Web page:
FPSE12 – The Princess’ Long Ride, Part 1 of 1
Welcome to Flash Pulp, Special Episode 12.
Tonight we present The Princess’ Long Ride, Part 1 of 1
This week’s episodes are brought to you by Nutty Bites.
Flash Pulp is an experiment in broadcasting fresh pulp stories in the modern age – three to ten minutes of fiction brought to you Monday, Wednesday and Friday evenings.
Tonight, we find ourselves riding with Sofia Esperon through a fantastic land of blades and bewitchment.
The Princess’ Long Ride, Part 1 of 1
Sofia Esperon was a Princess of The Hundred Kingdoms, and the mount beneath her was a chestnut stallion at the full height of its power. The horse was hard at its pace, its breath pounding the air as much as its legs beat the turf.
Behind her lay a turmoil of upturned grass and men.
The trouble had begun when the Princess had found herself caught between the mire of the damned and the western spout of the madman’s trough – a river widely reputed to scatter minds and leave behind muttering husks.
She’d known it to be a poor choice for travel, but she’d deemed the expediency a necessity, and the alternative – a week’s travel down the king’s highway, followed by a diplomatically long celebration in the bridge town of Webling – was beyond consideration.
A day’s ride later, however, the man-sized bats of the malignant swamp were quick to support the argument for taking the safer route.
Their broad wings and bone-shivering screeches were enough to drive back her retinue, but not the princess herself, who’d broken from the pack of nobles – hand-selected by her father – to drive further into the cattails and mud.
Sofia had been in sight of the marsh’s end, some two nights following, when the muck’s guardian, Kark, overtook her.
Kark had little respect for any sovereignty other than his own, and no interest in conversation but the whispering of his black-eyed horde.
Esperon’s captivity amongst the reedy fortress was spent with damp boots and annoyed shouts, both ignored by her jailer. Kark’s focus was far too absorbed in the mystic concoction he’d set about preparing: An elixir whose major component – only to be added at the moment of apex – was an inordinate amount of still-warm blood from a true princess.
The citadel, which had been grown, through occult means, from the white cedars of the bog itself, was frustratingly slow in igniting under Sofia’s flint and tinder, and, by the time she’d thoroughly judged the winds and stoked the flames, the banner flags of a local noble had arrived upon the scene.
The thick limb she’d taken up as her defense was hard pressed to fend off the howling sorcerer’s leathery minions, but it was with some surprise that she found herself landing in the arms of the Duke of Somdak after vaulting the smoldering outside wall of the compound.
He was quick to explain that the smoke had drawn him, and that, in truth, she’d done him a favour, as he’d been tracking the fiend who’d fouled his game grounds’ water supply – a crime easily laid at Kark’s feet. It was the extent of their discussion, as Somdak was eager to conquer the remote bastion, and so Sofia was made to wait with the Duke’s serving eunuch while the men of the column unsheathed their blades.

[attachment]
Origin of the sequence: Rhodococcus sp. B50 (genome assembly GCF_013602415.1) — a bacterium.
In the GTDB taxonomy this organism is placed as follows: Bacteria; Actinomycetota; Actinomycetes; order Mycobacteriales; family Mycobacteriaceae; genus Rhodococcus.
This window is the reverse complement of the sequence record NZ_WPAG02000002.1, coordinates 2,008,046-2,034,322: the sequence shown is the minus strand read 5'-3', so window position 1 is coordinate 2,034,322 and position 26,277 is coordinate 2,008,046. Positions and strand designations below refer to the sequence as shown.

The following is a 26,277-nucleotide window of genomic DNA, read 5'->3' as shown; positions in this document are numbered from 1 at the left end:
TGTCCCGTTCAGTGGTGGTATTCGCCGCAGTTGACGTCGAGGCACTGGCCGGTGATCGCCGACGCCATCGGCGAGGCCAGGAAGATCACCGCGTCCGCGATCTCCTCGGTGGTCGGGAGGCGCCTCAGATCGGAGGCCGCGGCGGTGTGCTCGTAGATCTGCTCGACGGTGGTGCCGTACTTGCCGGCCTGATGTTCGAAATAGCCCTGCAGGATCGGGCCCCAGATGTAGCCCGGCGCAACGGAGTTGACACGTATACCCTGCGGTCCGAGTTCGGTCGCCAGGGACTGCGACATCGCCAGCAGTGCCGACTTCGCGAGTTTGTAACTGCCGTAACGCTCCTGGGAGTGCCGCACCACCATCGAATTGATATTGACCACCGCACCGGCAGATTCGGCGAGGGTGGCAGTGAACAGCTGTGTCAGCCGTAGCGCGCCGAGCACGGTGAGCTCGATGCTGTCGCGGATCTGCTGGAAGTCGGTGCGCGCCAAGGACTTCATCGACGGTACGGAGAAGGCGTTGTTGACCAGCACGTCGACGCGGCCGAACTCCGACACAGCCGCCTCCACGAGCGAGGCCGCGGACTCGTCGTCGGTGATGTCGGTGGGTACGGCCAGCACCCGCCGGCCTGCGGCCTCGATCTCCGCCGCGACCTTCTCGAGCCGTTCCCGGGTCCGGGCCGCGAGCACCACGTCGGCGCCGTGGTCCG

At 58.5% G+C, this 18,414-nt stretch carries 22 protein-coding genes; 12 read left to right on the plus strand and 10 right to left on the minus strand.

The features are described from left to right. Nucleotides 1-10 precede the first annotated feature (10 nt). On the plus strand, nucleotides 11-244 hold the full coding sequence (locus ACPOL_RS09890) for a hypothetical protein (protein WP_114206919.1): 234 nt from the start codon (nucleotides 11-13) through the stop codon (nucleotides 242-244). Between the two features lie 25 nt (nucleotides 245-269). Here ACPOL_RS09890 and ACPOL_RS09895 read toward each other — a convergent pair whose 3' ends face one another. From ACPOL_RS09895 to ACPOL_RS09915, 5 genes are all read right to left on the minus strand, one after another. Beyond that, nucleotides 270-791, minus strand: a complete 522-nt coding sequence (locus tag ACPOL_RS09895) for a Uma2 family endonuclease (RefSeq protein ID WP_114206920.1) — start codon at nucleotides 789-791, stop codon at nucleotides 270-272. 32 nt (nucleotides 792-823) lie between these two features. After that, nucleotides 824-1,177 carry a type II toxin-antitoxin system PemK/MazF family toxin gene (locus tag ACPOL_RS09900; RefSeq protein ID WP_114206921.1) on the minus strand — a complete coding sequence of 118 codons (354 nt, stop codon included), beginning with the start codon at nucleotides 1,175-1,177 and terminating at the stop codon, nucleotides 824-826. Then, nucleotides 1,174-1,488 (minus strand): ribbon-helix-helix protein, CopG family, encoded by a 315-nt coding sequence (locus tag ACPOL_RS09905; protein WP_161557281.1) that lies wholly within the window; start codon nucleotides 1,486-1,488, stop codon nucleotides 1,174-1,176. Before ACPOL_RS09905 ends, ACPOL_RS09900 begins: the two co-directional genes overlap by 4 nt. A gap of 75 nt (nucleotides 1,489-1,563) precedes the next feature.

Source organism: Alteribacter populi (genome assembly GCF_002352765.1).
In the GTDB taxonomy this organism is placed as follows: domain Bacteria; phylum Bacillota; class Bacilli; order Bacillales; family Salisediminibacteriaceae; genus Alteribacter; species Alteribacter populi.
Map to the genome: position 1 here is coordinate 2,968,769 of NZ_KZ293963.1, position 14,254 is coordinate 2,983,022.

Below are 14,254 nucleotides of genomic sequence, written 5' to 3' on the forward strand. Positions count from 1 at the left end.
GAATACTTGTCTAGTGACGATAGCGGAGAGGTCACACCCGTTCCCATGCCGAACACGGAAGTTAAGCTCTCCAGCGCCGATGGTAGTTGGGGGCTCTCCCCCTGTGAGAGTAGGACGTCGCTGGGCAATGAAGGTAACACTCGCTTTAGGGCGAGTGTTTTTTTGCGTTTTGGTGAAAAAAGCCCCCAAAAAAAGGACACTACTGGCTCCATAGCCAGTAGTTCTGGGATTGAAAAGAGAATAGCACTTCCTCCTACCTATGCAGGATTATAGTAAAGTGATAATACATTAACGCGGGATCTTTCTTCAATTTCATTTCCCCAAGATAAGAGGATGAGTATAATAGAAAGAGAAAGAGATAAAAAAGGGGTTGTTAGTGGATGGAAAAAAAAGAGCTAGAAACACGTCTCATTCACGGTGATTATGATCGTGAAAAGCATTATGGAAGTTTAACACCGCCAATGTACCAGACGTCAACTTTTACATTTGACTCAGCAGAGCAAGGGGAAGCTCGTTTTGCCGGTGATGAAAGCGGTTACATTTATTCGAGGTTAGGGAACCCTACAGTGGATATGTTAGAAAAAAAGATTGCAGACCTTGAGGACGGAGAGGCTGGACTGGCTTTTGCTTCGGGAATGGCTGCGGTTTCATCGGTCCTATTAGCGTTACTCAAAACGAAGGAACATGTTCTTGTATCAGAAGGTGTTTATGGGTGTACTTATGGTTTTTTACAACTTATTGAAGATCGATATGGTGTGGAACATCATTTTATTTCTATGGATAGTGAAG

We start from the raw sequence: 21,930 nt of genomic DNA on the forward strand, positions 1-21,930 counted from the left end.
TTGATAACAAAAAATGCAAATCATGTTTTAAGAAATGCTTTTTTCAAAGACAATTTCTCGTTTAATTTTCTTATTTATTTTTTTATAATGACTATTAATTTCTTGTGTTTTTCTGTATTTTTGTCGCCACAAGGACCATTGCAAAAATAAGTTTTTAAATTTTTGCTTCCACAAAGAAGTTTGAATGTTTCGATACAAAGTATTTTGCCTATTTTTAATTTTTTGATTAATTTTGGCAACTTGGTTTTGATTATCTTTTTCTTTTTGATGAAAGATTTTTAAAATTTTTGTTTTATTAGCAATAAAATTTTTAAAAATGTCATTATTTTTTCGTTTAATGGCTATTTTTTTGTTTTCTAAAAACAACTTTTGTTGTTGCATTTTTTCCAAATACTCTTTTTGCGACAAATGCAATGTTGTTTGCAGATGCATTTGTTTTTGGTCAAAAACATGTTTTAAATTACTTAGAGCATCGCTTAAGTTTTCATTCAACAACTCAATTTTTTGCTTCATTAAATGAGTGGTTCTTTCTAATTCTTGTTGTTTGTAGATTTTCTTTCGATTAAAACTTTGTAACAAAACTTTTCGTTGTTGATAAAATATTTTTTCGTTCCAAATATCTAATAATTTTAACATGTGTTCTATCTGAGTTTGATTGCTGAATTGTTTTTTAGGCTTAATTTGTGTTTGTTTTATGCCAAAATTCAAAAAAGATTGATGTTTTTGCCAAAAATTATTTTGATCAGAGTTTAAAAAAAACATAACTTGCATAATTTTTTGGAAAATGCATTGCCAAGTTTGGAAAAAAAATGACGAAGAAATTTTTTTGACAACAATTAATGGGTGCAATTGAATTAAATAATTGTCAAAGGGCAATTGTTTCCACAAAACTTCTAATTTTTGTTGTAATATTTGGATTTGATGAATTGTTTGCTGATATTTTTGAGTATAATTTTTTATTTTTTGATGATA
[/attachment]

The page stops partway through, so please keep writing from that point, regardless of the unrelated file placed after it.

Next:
The Duke’s guard, a half-thousand strong, had little trouble dealing with the blight upon their hunting lands, and, after a brief exchange of arcane lightning and crossbow bolts, the wizard’s head was adorning a pike at the ruin of his gate, and the host moved again to the fen’s edge.
Given their easily rusted chain and plate armour, Somdak and his swords were eager to be beyond the moisture – at least such was their excuse when denying her requests to palaver with the Duke, though she could see him, even at her distance, holding open conference with his flask of stout.
She was left to ride the eunuch’s tired mare.
When they finally encountered solid ground, and the hunting party’s followers – set handsomely amongst their caravans and extravagant campsites – Sofia knew she was once again bound by the tedious politics of court.
Within full sight of his supporters, and at the perfect dramatic moment, the Duke dismounted.
He began loudly, “My dearest Princess -” only to find his mind drawing a blank.
“Damn, my apologies,” he whispered, as he leaned close. “While I recall your title from our first encounter, your father’s name and house escapes me at the moment. Your beauty seems to have wiped it from my mind.”
Boasting bravado, and a copious amount of victory ale upon the march, were more likely amnesiacs by Sofia’s considerations, but her own perception had remained, as ever, clear.
“My lord, you do not recall even my name?” she asked.
The Duke looked to his closest lieutenants for assistance, but the woman’s annoyance at being disregarded had prevented her from disclosing details of her position to any other amongst the company.
“A shameful, admission, true,” said Somdak, with some urgency, “so speak it quickly, and ease my heart’s dismay.”
Standing in the yellow light of the grassy plain, she briefly watched the beseeching Lothario sway under the weight of his well adorned plate, and considered her response – then, with the determination that would one day unite the kingdoms beneath her, Sofia raised high her palms and gave a mighty shove against his iron chestplate.
Before the Duke might be righted, Sofia took to the saddle of his stallion and laid in her heels.
There was no time for idle romance – she had a prince to save.
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